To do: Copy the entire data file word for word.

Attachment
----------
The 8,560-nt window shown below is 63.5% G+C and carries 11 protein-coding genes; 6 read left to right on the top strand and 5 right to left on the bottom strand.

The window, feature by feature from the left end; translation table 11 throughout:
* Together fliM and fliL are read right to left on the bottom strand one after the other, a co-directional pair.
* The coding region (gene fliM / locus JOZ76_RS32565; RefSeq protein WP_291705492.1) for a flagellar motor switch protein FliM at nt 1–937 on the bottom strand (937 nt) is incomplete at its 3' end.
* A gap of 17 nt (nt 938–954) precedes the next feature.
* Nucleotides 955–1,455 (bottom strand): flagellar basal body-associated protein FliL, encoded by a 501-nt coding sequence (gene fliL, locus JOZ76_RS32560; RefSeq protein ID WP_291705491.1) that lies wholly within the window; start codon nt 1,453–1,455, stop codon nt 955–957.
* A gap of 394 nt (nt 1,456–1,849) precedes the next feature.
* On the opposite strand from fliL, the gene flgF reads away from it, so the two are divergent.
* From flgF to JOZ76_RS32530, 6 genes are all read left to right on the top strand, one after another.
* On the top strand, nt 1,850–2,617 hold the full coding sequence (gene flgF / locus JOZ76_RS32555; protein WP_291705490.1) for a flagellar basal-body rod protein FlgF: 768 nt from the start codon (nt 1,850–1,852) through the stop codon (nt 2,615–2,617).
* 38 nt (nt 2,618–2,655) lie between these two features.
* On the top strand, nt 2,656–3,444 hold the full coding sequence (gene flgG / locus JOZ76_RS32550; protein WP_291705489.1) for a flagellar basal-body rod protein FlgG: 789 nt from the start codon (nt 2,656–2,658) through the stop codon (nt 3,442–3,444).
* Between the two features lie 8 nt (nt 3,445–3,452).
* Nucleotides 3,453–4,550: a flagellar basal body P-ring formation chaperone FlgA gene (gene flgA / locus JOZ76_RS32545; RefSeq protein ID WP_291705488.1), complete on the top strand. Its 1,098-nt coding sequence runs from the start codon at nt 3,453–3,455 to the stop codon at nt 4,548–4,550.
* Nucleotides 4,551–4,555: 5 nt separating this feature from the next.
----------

The 8,560-nt window shown below is 63.5% G+C and carries 11 protein-coding genes; 6 read left to right on the top strand and 5 right to left on the bottom strand.

The window, feature by feature from the left end; translation table 11 throughout:
* Together fliM and fliL are read right to left on the bottom strand one after the other, a co-directional pair.
* The coding region (gene fliM / locus JOZ76_RS32565; RefSeq protein WP_291705492.1) for a flagellar motor switch protein FliM at nt 1–937 on the bottom strand (937 nt) is incomplete at its 3' end.
* A gap of 17 nt (nt 938–954) precedes the next feature.
* Nucleotides 955–1,455 (bottom strand): flagellar basal body-associated protein FliL, encoded by a 501-nt coding sequence (gene fliL, locus JOZ76_RS32560; RefSeq protein ID WP_291705491.1) that lies wholly within the window; start codon nt 1,453–1,455, stop codon nt 955–957.
* A gap of 394 nt (nt 1,456–1,849) precedes the next feature.
* On the opposite strand from fliL, the gene flgF reads away from it, so the two are divergent.
* From flgF to JOZ76_RS32530, 6 genes are all read left to right on the top strand, one after another.
* On the top strand, nt 1,850–2,617 hold the full coding sequence (gene flgF / locus JOZ76_RS32555; protein WP_291705490.1) for a flagellar basal-body rod protein FlgF: 768 nt from the start codon (nt 1,850–1,852) through the stop codon (nt 2,615–2,617).
* 38 nt (nt 2,618–2,655) lie between these two features.
* On the top strand, nt 2,656–3,444 hold the full coding sequence (gene flgG / locus JOZ76_RS32550; protein WP_291705489.1) for a flagellar basal-body rod protein FlgG: 789 nt from the start codon (nt 2,656–2,658) through the stop codon (nt 3,442–3,444).
* Between the two features lie 8 nt (nt 3,445–3,452).
* Nucleotides 3,453–4,550: a flagellar basal body P-ring formation chaperone FlgA gene (gene flgA / locus JOZ76_RS32545; RefSeq protein ID WP_291705488.1), complete on the top strand. Its 1,098-nt coding sequence runs from the start codon at nt 3,453–3,455 to the stop codon at nt 4,548–4,550.
* Nucleotides 4,551–4,555: 5 nt separating this feature from the next.